'We are coming for you' - Springwatch host Packham pledges to fight crimes against wildlife
PUBLISHED: 08:00 15 February 2019 | UPDATED: 08:36 15 February 2019
TV presenter Chris Packham has launched a not-for-profit company called Wild Justice.
The new venture has been set up to take on legal cases against public bodies where they are failing to protect species or habitats.
“The wild needs justice more than ever before,” said Mr Packham, who hosted the popular BBC Springwatch from the RSPB’s reserve at Minsmere on the Suffolk coast for three years to 2016.
“The pressures wrought upon our wildlife have reached a crisis point and this is an essential response.
“The message is clear - if you are breaking the law, if the law is weak, if the law is flawed - we are coming for you. Peacefully, democratically and legally.”
Mr Packham has joined forces with fellow campaigners Dr Mark Avery and Dr Ruth Tingay to establish the initiative, which aims to fund any legal action through public donations and crowdfunding appeals.
Mark Avery has taken two legal challenges against Natural England in the past 12 months with solicitors Leigh Day. The first has already been won: Natural England signed an agreement with a grouse moor in West Yorkshire that involved a track being built across the grouse moor. Dr Avery claimed that the track was unlawful under the EU Habitats Directive and Natural England were forced to change their position and now oppose the track being built.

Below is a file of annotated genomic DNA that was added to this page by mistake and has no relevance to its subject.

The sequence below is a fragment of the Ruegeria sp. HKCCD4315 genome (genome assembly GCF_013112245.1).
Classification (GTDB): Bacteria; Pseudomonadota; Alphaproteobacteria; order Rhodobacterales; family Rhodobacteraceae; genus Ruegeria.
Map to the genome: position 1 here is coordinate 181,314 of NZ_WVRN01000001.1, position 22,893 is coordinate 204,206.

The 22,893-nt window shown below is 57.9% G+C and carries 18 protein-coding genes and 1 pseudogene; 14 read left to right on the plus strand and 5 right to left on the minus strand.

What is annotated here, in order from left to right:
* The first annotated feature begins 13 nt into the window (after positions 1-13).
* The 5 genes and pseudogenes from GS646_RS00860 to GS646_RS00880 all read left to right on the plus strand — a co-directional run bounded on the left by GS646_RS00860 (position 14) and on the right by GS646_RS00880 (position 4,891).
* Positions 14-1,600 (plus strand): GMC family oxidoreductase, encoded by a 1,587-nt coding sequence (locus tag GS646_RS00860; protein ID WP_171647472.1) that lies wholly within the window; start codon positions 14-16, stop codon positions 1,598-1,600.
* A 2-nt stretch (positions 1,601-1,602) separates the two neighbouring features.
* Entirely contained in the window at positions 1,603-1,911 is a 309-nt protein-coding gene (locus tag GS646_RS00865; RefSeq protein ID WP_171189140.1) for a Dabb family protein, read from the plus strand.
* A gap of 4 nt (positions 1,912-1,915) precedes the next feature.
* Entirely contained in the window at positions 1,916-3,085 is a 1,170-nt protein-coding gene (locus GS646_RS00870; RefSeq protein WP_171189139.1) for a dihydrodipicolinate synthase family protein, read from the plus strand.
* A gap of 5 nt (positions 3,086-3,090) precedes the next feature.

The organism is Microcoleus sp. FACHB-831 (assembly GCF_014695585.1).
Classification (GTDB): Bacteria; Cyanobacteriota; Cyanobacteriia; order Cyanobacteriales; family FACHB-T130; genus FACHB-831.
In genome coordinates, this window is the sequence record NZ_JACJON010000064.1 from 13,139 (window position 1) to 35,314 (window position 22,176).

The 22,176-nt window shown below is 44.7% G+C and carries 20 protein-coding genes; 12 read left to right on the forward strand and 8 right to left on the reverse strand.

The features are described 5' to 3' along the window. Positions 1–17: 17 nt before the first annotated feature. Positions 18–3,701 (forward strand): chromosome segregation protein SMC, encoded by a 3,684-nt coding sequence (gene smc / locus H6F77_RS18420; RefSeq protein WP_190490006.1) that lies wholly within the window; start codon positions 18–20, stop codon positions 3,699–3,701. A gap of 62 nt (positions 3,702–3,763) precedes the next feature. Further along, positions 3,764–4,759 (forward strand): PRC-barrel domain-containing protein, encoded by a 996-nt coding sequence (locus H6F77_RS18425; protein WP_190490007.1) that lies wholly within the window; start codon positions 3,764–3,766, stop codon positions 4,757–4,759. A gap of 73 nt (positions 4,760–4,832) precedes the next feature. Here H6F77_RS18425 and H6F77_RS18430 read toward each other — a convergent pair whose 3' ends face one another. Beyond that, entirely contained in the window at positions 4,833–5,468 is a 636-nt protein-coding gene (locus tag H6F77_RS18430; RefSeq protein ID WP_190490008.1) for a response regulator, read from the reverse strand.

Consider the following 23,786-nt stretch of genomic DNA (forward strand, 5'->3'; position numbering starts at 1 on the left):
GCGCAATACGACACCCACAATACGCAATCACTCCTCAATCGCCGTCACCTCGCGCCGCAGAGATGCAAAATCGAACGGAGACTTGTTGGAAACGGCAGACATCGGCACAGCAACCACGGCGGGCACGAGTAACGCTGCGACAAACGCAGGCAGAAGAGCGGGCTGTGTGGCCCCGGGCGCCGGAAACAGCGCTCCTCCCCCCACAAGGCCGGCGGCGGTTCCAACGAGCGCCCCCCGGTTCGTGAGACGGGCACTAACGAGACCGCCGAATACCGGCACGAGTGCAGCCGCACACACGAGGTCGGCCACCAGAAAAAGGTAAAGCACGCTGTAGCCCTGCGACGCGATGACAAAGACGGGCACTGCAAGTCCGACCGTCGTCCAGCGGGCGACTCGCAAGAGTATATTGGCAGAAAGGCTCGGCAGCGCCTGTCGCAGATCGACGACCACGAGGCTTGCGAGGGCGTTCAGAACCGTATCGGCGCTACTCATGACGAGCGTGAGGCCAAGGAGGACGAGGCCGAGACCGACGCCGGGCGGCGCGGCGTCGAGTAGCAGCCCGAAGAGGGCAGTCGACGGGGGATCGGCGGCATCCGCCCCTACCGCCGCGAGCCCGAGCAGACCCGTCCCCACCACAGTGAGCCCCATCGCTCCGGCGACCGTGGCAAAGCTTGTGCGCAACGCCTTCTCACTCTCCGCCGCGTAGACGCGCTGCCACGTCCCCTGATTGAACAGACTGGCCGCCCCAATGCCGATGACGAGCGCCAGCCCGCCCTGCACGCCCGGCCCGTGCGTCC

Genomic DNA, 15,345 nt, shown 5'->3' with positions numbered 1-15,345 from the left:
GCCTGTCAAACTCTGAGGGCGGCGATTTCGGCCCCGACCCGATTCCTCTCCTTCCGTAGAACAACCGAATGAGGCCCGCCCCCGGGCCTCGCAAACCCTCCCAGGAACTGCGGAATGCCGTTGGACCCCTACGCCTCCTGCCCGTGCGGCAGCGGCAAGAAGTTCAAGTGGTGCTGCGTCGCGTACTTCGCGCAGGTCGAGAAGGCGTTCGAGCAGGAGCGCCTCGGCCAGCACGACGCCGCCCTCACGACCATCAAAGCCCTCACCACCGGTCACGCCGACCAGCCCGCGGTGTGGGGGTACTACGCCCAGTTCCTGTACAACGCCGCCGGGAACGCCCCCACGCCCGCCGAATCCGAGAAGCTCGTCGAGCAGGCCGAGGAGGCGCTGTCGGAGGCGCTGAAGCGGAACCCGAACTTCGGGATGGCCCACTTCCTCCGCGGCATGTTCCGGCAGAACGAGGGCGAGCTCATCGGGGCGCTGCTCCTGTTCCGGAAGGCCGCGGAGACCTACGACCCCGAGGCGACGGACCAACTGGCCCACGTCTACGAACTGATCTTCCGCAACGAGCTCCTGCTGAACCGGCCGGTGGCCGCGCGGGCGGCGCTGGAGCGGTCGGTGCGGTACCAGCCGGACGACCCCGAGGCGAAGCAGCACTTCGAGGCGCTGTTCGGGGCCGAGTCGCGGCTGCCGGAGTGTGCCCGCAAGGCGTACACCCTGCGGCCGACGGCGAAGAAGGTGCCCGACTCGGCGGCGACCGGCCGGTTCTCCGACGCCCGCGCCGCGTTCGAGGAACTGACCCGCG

Ruth Tingay co-led a 2018 legal challenge against Scottish Natural Heritage’s decision to licence the culling of ravens on grouse moors in Strathbraan, Perthshire.
Mr Packham added: “Our simple premise is to work with the laws we’ve got to seek real justice for our wildlife, to reform, refine or renew those laws we have to ensure that justice can be properly realised.
“Our wildlife has been abused, has been suffering, exploited or destroyed by criminals for too long. Well, no longer. Wild Justice will at last be the voice of those victims and it will be heard . . . and justice will be served.’